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Welcome to


The Standup Trainer Newsletter

May 2007

Brought to you by Ellen Dowling, PhD ("The Standup Trainer") and the fine folks of Dowling & Associates, Inc.

edowling@standuptrainer.com

www.standuptrainer.com

This newsletter is guaranteed certifiably useful as well as amusing. (If you are not completely satisfied, there are unsubscribe instructions at the end. But we're betting you'll change your mind by the time you get there.)

Welcome to all new and continuing subscribers!

In this issue:

Dr. Standup Answers Your Most
Pressing Presentation Questions

You are all invited to submit any presentation-skills-related question to Dr. Standup. (You are invited to submit any unrelated questions as well, but no promises on how useful the answers will be!)

You are also invited to respond to any question with answers of your own. (The Doctor is magnanimous and will publish alternative responses.)

And now, this month's question . . .

 

Dear Dr. Standup:

I am an amateur paleontologist. Recently, I was invited to give a presentation on “Pleistocene Pathologies of the Pre-Cambrian Period” to a local community organization. I talked with the person arranging the logistics and asked her if the people who would attend my presentation would be knowledgeable about my topic or basically unfamiliar with the terminology.

“Oh, they will be very knowledgeable,” she assured me. “They love lots of terminology and technical stuff.”

“OK,” I said. “I'll plan on showing my jargon-filled PowerPoint slides then.”

I gave my presentation, not knowing that there was any problem, until I got to the Q&A and there were NO questions. “Uh oh,” I thought to myself. “That's not a good sign. No questions probably means they didn't understand a word I said.” I learned later that that was indeed the case—they were totally befuddled by my PowerPoint slides.

Aside from vowing never to trust a presentation organizer again, is there anything else I could have done to rescue this talk?

Blinded by the Light of My Own Expertise

Dear Blinded:

I have several questions for you:

  • How many people were at your presentation?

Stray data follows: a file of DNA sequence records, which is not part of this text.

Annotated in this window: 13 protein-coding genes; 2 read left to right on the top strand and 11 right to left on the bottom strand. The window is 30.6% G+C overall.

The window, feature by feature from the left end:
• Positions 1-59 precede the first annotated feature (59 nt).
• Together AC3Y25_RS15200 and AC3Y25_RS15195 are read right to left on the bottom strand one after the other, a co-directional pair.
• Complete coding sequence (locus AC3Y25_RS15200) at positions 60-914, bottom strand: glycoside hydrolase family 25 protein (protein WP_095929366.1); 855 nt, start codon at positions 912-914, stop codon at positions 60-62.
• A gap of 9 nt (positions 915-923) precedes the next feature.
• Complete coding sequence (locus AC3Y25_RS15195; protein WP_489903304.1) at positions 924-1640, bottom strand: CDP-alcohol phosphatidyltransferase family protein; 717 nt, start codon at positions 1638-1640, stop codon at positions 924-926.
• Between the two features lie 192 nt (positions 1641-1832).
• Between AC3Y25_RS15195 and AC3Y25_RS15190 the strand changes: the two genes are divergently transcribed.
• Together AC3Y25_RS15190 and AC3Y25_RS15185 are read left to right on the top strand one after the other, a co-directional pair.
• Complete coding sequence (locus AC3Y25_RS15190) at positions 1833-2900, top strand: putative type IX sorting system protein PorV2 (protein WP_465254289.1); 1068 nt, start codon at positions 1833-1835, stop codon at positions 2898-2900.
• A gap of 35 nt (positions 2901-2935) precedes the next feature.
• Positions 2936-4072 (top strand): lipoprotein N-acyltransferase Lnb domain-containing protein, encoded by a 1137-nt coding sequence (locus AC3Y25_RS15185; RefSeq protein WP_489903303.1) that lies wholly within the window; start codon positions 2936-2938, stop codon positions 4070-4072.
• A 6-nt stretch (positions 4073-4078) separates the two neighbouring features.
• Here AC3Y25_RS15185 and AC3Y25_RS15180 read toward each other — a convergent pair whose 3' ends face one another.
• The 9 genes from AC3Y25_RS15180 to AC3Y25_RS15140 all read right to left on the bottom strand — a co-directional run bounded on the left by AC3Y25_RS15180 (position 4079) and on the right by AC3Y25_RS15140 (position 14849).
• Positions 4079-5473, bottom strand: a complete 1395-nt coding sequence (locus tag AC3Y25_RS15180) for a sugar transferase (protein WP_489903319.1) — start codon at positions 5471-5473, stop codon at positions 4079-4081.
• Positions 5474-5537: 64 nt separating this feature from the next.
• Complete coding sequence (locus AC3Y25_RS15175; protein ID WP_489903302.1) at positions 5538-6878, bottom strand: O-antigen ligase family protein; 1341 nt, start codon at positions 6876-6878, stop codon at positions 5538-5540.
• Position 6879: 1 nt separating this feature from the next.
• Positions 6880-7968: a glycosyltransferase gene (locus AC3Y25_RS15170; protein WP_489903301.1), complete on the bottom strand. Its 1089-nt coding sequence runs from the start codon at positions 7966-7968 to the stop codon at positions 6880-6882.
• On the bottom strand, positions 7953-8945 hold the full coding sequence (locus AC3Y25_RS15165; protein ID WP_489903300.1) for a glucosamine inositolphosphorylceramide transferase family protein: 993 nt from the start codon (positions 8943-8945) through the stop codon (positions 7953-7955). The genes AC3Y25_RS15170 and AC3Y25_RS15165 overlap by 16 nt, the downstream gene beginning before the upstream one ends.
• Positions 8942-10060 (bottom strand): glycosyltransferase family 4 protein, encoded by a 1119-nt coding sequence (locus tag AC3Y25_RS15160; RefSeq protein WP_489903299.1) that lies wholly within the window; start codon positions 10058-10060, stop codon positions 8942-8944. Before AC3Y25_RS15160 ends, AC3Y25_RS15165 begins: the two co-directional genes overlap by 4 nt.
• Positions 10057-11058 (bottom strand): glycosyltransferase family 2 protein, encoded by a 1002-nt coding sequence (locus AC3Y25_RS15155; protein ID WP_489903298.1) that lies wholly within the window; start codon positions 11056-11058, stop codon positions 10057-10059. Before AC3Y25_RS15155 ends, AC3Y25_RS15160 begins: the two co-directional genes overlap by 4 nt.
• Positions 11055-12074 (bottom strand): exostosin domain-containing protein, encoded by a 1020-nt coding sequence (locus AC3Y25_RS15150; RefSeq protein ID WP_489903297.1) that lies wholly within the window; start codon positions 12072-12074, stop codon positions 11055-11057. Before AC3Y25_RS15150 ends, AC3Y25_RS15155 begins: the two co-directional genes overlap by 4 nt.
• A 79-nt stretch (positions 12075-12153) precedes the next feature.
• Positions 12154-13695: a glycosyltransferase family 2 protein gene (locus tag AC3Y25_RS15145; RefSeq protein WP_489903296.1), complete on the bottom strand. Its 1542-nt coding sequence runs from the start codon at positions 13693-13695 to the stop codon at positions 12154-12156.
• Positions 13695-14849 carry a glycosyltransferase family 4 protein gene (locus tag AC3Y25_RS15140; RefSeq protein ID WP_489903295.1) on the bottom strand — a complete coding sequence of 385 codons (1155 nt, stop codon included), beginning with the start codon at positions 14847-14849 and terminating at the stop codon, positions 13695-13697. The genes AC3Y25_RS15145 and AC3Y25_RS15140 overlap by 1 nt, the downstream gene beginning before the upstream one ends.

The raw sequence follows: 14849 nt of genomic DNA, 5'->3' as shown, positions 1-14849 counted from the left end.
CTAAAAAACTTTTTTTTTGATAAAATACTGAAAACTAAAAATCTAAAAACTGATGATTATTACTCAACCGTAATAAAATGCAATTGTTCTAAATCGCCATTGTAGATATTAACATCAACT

• What was the average age of the audience?
  • Were there more males or females?
  • How many people were asleep?
  • How many people were staring at you as though you were an alien from outer space?

I'm betting that you can't answer ANY of these questions because it's quite obvious that YOU NEVER LOOKED AT YOUR AUDIENCE! If you had looked at them, REALLY looked at them, you would have noticed that they were having difficulties following you. And then you could have restructured your talk, translating technical terms and esoteric explanations as you went.

You could also have begun your presentation with some “survey” questions, to wit:

  • How many of you here are familiar with the Pre-Cambrian Period?
  • Anyone here interested in fossils?

Or even some rhetorical questions:

  • Hey, that Pleistocene, eh? Now that was SOME era, wasn't it?
  • You wanna look at some fossils before we all become fossils, ha ha?

In other words, you needed to “read” your audience at the beginning of your presentation. Never rely completely on someone else's assessment of the audience's background or level of expertise. Make your own judgment and then adjust your talk accordingly. (You might have to jettison your entire technical PowerPoint presentation. So be it!)

 

Dear Dr. Standup:

I enjoyed your last newsletter. The story was frightful, but I can top that! After dealing with all kinds of last-minute crises (wrong room, no flip charts, notes missing, etc.), I then had to deal as well with a heckler!

There was an MD in my audience who made comments about every point I made, until finally I said, “Apparently you don't have any idea about what I do or you would not be making statements like that. Tell you what, why don't you go to my web site and look at the 200-plus pages of research posted there that prove the things I'm saying and then come back and ask me questions.”

I then gave my web address so everyone could go look. The MD was quiet the rest of the presentation, but it had taken a lot of my time and energy to deal with that so I never got to my full presentation.

Sometimes you just have to abandon your idea of what the presentation is going to be like, and say and do what needs to be said and done. Agenda aside.

Dr. Joan Coff

North Star Natural Health Center

www.nsnhc.com

Dear Dr. Joan:

Amen! Remind me to tell you sometime about Mr. Ma, who heckled me in Chinese!

Dr. S

Any other options? Send them to me and I'll publish them in next month's newsletter.

That's it for this month! If you enjoyed this newsletter please do pass it on to your friends. (Or send them to www.standuptrainer.com to get their own subscription. Why should YOU have to do everything for them?)

If you have a suggestion for something we could do to make this newsletter even MORE useful as well as amusing, please contact us:

Dowling & Associates, Inc.
Ellen Dowling, President
edowling@standuptrainer.com
(505) 307-1700